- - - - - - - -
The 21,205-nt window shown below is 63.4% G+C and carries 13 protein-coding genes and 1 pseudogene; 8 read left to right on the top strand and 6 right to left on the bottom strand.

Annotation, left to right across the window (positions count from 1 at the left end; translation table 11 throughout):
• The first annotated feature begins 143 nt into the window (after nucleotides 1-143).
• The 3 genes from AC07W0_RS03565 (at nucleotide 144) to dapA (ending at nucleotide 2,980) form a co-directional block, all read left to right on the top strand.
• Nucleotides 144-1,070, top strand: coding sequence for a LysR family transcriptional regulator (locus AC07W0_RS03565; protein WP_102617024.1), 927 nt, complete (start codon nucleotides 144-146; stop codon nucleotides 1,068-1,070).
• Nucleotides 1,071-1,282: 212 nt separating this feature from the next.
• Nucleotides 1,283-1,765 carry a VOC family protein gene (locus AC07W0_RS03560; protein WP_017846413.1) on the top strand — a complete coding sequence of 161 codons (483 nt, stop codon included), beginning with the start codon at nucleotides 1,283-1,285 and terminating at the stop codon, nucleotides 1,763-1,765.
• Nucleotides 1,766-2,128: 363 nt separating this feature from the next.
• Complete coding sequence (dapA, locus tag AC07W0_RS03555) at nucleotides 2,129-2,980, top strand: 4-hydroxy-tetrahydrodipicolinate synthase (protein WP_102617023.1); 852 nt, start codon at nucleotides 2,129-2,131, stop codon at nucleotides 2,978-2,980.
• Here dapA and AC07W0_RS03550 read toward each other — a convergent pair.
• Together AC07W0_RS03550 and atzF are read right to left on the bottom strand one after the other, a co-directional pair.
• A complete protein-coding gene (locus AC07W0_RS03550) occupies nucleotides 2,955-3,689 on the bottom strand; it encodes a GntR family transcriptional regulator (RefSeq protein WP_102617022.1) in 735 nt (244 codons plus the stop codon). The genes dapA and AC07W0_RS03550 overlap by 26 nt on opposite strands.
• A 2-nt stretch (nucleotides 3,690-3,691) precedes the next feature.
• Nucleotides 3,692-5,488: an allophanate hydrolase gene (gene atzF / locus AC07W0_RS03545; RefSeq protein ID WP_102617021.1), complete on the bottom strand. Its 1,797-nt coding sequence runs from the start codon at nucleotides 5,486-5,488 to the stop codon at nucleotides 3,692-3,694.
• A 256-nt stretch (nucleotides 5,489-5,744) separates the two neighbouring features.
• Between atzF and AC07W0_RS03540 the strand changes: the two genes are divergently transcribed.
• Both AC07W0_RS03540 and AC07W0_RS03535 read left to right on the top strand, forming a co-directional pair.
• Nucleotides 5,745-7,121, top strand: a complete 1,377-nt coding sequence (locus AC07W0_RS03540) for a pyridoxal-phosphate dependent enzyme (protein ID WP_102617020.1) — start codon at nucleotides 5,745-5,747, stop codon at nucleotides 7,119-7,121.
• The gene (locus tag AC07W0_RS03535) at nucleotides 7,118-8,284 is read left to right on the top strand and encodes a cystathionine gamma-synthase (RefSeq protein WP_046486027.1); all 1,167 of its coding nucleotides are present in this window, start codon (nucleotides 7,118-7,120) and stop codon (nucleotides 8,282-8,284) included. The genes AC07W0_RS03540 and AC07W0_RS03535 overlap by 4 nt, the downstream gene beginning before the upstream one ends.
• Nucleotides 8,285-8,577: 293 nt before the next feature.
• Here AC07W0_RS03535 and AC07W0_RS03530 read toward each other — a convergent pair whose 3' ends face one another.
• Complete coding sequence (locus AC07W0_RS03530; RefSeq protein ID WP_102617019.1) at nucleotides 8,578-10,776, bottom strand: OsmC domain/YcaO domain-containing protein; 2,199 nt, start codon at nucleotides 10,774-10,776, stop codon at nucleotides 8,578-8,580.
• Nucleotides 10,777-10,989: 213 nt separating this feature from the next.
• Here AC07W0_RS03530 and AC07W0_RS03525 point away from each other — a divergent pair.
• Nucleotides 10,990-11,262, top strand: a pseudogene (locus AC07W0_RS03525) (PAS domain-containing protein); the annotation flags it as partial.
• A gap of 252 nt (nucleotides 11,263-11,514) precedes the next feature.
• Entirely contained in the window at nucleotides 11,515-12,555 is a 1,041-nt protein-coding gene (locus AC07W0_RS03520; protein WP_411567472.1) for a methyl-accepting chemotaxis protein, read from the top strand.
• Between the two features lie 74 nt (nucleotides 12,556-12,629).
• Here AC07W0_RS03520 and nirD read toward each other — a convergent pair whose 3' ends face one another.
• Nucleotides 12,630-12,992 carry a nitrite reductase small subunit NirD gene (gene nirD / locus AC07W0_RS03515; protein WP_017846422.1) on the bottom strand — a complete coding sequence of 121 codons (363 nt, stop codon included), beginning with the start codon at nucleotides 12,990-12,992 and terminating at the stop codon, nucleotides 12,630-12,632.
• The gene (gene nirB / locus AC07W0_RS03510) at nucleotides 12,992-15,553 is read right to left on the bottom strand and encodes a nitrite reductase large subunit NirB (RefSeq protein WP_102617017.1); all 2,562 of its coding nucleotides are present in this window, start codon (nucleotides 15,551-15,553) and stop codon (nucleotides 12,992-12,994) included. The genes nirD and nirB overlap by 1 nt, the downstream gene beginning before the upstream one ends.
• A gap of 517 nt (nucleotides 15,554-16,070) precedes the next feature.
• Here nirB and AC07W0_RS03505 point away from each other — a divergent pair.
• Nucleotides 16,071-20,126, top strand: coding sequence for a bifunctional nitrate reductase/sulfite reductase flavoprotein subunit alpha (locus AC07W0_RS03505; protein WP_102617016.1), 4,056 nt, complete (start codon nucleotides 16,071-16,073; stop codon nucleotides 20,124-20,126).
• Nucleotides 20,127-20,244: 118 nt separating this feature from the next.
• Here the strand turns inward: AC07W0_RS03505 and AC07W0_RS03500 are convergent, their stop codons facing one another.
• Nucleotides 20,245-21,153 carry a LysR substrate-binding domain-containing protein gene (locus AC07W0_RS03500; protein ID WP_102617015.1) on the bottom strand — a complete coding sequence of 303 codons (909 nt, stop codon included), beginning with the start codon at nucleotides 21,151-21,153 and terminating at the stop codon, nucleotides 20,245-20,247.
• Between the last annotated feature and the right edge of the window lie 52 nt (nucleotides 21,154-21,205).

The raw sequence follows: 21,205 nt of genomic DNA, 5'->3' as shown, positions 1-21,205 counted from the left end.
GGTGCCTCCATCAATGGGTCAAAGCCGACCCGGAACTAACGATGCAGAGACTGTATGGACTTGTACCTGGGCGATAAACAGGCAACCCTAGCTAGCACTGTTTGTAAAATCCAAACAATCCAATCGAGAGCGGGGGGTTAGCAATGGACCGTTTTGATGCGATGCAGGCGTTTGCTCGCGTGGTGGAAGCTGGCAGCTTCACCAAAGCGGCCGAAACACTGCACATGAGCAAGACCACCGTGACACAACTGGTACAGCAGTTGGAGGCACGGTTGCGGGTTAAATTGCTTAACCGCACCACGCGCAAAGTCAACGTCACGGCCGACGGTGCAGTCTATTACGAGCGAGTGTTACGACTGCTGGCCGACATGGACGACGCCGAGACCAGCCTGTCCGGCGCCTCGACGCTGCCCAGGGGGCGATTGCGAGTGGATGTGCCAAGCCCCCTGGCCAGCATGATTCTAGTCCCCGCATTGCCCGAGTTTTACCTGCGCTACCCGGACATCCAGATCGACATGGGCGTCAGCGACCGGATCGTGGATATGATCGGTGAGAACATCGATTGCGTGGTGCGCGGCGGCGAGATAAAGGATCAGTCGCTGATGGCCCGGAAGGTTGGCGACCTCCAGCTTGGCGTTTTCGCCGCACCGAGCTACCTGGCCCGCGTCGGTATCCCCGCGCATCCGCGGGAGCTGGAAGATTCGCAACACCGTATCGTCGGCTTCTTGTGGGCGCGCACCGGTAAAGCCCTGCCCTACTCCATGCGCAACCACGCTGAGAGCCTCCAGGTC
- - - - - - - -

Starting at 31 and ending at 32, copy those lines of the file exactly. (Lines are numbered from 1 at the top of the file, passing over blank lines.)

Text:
• The gene (gene nirB / locus AC07W0_RS03510) at nucleotides 12,992-15,553 is read right to left on the bottom strand and encodes a nitrite reductase large subunit NirB (RefSeq protein WP_102617017.1); all 2,562 of its coding nucleotides are present in this window, start codon (nucleotides 15,551-15,553) and stop codon (nucleotides 12,992-12,994) included. The genes nirD and nirB overlap by 1 nt, the downstream gene beginning before the upstream one ends.
• A gap of 517 nt (nucleotides 15,554-16,070) precedes the next feature.